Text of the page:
Role of customers in service delivery

By Priya Chetty on October 30, 2010

Service delivery for customers can be seen in a factory. The place the service is produced and is consumed interacting with the employees and other customers.  E.g in a classroom or in a training situation, students (customers) are sitting in the factory interacting with the instructor and other students as they consume the educational services.

Since these customers are present during the service production, customers can contribute to or detract from the successful delivery of the service and to their own satisfaction.

Importance of customers in service delivery

Customer participation at some level is inevitable in service delivery. Services are actions or performances, typically produced and consumed simultaneously. In many situations employees, customers and even others in the service environment interact to produce the ultimate service outcome. As the customers receiving the service participates in the service delivery process. He or she can contribute to the gap through appropriate or inappropriate, effective or ineffective, productive or unproductive behaviors.

Customers who are unprepared in terms of what they want to order can soak up the customer service representative’s time as they seek advice. Similarly, shoppers who are not prepared with their credit cards can “put the representative on hold”. While they search for their credit cards or go to another room or even out of their cars to get them. Meanwhile, other customers and calls are left unattended, causing longer wait times and potential dissatisfaction.

Participation in service delivery

The level of participation – low, medium, high – varies across different services. In some cases, all that is required is the customers physical presence (low level of participation), with the employees of the firm doing all of the service production work, as in case of a Ghazal/ musical concert. The listeners must be present to receive the entertainment service. In other cases, consumer inputs are required to aid the service organization in creating the service delivery (moderate level of participation).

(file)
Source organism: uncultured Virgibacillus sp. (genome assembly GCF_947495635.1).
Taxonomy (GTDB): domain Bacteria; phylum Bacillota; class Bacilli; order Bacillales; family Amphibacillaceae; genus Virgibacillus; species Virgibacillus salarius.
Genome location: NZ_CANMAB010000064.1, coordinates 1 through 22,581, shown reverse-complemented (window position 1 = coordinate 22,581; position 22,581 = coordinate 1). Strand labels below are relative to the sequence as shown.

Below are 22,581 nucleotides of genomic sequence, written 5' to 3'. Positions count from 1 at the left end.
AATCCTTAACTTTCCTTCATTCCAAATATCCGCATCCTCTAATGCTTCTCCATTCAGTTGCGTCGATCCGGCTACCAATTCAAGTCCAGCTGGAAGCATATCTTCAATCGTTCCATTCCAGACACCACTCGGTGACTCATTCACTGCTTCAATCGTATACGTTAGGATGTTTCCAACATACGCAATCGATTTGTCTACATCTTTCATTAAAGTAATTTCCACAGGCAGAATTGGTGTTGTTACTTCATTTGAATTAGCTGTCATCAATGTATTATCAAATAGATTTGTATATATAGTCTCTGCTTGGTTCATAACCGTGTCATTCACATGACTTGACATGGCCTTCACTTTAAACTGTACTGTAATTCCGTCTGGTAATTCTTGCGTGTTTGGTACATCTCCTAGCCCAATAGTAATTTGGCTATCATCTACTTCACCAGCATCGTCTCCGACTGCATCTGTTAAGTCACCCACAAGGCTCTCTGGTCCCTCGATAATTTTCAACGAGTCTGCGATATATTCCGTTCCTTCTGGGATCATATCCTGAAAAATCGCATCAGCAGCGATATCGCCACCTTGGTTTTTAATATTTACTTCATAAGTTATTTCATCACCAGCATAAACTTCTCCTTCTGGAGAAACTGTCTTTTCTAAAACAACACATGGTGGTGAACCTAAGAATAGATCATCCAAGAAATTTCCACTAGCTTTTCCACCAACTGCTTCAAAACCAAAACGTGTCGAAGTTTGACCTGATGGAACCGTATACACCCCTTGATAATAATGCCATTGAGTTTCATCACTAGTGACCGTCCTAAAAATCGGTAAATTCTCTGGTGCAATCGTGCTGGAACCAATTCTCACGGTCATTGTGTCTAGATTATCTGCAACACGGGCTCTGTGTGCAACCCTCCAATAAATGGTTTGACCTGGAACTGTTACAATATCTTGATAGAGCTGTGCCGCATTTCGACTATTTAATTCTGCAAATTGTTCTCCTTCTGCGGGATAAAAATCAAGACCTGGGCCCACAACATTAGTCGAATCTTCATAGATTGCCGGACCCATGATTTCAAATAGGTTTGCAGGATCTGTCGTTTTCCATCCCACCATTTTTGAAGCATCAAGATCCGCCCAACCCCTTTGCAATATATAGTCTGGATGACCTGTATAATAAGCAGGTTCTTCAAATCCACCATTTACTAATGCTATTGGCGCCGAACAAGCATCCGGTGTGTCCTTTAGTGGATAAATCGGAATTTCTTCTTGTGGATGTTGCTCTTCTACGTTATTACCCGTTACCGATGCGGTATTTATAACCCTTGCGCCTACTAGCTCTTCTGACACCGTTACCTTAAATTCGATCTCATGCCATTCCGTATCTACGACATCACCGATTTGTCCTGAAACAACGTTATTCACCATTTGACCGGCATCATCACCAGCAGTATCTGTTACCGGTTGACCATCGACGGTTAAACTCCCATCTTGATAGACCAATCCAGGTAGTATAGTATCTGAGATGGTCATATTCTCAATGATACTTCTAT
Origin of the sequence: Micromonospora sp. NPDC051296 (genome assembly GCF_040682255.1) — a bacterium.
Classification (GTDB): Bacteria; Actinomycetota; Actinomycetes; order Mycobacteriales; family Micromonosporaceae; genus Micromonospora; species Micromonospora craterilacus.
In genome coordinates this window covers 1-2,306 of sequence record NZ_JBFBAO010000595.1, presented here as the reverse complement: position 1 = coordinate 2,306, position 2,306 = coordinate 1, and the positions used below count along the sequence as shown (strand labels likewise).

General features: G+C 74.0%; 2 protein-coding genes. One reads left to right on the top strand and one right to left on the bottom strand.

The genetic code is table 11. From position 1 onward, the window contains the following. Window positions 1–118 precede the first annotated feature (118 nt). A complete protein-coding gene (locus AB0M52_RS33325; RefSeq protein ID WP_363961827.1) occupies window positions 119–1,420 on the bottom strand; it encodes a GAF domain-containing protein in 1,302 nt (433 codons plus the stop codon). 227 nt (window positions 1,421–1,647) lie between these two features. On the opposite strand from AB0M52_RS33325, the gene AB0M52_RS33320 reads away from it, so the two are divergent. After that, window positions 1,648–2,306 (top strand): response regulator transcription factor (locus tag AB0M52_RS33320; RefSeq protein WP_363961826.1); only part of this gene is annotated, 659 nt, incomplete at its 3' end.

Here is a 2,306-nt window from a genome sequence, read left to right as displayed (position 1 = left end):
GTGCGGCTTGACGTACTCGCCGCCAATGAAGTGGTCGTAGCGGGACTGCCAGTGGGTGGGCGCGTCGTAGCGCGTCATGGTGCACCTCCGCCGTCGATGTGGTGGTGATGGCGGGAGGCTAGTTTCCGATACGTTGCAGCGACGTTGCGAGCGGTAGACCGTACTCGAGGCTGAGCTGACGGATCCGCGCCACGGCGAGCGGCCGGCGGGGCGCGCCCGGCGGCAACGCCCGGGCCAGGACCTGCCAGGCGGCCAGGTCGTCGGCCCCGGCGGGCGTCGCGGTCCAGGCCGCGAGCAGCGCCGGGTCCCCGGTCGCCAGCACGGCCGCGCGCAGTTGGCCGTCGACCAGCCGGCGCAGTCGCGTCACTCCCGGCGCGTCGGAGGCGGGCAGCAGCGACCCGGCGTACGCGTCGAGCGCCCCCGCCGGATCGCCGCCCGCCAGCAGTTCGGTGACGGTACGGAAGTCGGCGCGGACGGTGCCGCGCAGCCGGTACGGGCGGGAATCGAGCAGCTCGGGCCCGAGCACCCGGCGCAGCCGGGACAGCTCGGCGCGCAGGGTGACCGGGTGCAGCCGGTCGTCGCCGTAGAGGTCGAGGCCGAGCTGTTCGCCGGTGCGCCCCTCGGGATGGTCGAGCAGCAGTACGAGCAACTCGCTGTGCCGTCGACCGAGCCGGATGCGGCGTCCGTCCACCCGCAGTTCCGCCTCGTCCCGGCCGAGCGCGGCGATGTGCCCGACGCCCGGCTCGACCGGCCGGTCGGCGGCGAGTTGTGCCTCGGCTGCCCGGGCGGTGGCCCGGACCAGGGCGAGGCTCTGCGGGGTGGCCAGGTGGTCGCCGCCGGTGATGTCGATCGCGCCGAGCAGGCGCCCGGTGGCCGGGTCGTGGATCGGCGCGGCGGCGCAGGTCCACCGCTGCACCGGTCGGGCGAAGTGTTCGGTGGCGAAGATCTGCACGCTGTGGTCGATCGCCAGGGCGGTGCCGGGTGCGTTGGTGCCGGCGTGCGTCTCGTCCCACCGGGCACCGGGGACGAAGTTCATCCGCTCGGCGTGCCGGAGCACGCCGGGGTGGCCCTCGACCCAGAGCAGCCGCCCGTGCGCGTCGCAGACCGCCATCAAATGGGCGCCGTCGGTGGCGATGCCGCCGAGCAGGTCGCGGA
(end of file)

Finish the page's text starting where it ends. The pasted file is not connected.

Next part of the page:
Inputs can include information, effort or physical possessions. All three of these are required in case of accounting services who prepares a client’s income tax return effectively. Information in the form of tax history, marital status, and number of dependents. Effort in putting the information together in a useful fashion. Physical Possessions such as receipts and past tax returns. In case of long term consulting engagements involvement of the customers high as they co create the service.

Customer’s roles

Customers as a productive process

Service customers are referred to as “partial employees” of the organization. They are human resources who contribute to the organization’s productive capacity. In other words, if customers contribute effort, time or other resources to the service production process, they should be considered as part of the organization.

Customer inputs can affect the organization’s productivity through both quality and quantity of output. E.g. research suggest that in an IT consulting context:

  • Clients who clearly articulate the solution they desire.
  • Provide needed information in a timely manner.
  • Communicate openly.
  • Gain the commitment of key internal stakeholders.
  • And raise the issues during the process before it is too late will get better service.